So if you take all these factors (I’m sure there are more but these are quite enough), put them in a box and shake energetically, you get this year’s, or that year’s, weather. It seems for our agricultural year 2016-2017 only the worst factors came into play: our throats are parched, the trees are almost leafless, the grape harvest is in tatters, our gardens are withered and we can’t go outside between twelve and five. For the first time in my life I wish it were winter instead of summer! Perhaps the year 2017-2018 will be a hand of aces. And maybe Climate Change will give us a more obliging old NAO year after year and our island will become the eden it deserves to be. Anyway I don’t think we want DT to come to find out!

6 Aug 2017


It looks like something solid emerging but really it is
lumps of floating Restingolitos and bubbling water.
Photo de C. Axelsson.
It seems the Canary Islands are a sort of trail of breadcrumbs left by a rogue tongue of weakness in the Earth’s crust. Over millions of years the weakness has been advancing from east to west leaving, first and nearest Africa, the island of Lanzarote, then Fuerteventura, Gran Canaria, Tenerife, La Gomera, La Palma and finally El Hierro, the westernmost and youngest of the archipelago. Logically, then, if an addition to the family is going to emerge from the bed of the Atlantic, the best place to look for it is near us. And that is exactly what appeared to be about to happen between October 2011 and March 2012.

Cockerels in the Canaries crow at any time during the day or night, supposedly because they are very sensitive to seismic tremors. Just before October that year they began to have nightly concerts and even we insensitive human beings began to feel the movements (of the earth not the concerts) some of which were quite strong. Then the sea to the south of La Restinga began to look dirtier. Next, it seemed to boil and to spew up precooked fish and a sort of black and white pumice that floated to the coast and was eagerly collected by the population until the activity was finally forbidden. These floating rocks were dubbed 'Restingolitos', a pun on the name of the village and the suffix meaning 'stone' or the diminutive. Eventually La Restinga was temporarily evacuated because of the danger of poisonous gasses. And that was it. We didn’t get a new island.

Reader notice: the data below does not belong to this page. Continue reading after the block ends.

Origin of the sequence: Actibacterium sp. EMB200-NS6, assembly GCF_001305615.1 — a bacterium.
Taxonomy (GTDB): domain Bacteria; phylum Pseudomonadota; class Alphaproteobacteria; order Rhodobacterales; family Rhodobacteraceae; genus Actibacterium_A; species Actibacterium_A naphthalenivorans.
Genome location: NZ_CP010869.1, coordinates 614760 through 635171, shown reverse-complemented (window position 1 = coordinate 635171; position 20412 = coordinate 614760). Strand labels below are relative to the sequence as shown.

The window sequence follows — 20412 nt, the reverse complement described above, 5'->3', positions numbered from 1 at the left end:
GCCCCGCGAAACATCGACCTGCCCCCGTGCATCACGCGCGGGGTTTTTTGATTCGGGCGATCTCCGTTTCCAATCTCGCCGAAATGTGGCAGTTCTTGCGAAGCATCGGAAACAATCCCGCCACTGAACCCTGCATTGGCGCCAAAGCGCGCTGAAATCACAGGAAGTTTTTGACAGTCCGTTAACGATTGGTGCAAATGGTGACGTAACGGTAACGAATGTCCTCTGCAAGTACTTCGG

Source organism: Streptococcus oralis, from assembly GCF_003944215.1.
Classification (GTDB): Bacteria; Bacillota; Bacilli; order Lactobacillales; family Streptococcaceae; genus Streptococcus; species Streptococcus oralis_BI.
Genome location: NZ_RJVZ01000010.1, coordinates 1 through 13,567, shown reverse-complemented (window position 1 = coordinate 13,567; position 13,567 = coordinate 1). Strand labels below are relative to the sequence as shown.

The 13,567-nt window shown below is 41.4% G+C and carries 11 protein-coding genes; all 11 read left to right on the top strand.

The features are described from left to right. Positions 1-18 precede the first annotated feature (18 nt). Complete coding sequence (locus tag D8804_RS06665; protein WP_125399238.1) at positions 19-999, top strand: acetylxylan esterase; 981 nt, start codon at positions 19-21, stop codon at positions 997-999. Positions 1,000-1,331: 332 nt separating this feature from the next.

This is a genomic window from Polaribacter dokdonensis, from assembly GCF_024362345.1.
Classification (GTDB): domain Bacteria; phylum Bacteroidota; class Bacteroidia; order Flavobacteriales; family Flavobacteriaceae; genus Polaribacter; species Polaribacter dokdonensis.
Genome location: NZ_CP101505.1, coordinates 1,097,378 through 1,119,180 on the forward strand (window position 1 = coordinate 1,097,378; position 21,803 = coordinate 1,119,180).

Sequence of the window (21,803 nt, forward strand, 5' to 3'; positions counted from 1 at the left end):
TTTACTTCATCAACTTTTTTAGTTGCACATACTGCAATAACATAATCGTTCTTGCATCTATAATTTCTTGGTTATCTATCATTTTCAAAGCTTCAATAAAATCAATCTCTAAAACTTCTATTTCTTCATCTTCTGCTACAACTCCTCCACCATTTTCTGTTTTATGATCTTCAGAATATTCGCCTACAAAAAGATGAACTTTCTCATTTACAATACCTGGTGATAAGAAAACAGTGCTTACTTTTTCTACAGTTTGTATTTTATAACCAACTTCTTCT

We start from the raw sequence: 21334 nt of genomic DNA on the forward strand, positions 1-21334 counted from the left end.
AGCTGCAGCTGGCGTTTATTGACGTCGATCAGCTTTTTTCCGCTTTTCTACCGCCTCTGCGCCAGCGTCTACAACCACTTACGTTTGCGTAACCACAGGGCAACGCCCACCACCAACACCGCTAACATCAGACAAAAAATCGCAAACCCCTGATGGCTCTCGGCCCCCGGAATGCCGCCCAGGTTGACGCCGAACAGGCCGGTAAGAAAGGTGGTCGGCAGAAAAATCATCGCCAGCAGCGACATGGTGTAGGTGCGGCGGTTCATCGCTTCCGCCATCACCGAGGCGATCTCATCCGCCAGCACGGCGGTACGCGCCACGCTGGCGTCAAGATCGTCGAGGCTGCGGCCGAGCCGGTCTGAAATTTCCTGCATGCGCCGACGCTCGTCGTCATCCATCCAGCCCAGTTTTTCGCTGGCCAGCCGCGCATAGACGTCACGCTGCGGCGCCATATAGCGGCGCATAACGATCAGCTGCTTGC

Whenever something out of the ordinary happens it is normal to get a succession of politicians jousting for a photo in the press. Of course, they are all experts in the field in question. In November 2011 there was a General Election, a coincidence which greatly exacerbated the phenomenon. So, every day from different institutions and national candidates, as well as regional and local 'authorities', we had contradictory analyses, propositions and forecasts. Ill-prepared meetings were held, the army was called in, ferries to evacuate the whole island were to be requisitioned ... At best all this helped put El Hierro on the map even if the reports in the international tabloids were inclined to catastrophic sensationalism. Of course, there was a funny side. It was said that one enterprising fellow had registered in his name the new island, if ever it should emerge, and that the oceanographic research vessel had recovered a German beach towel and parasol pegged to its surface 100 metres below the waves.

El Hierro has long been known as the 'island of five hundred volcanoes' – all dead, of course – so now it is the 'island of 501 volcanoes', this last one still huffing but invisible to all except the divers at La Restinga.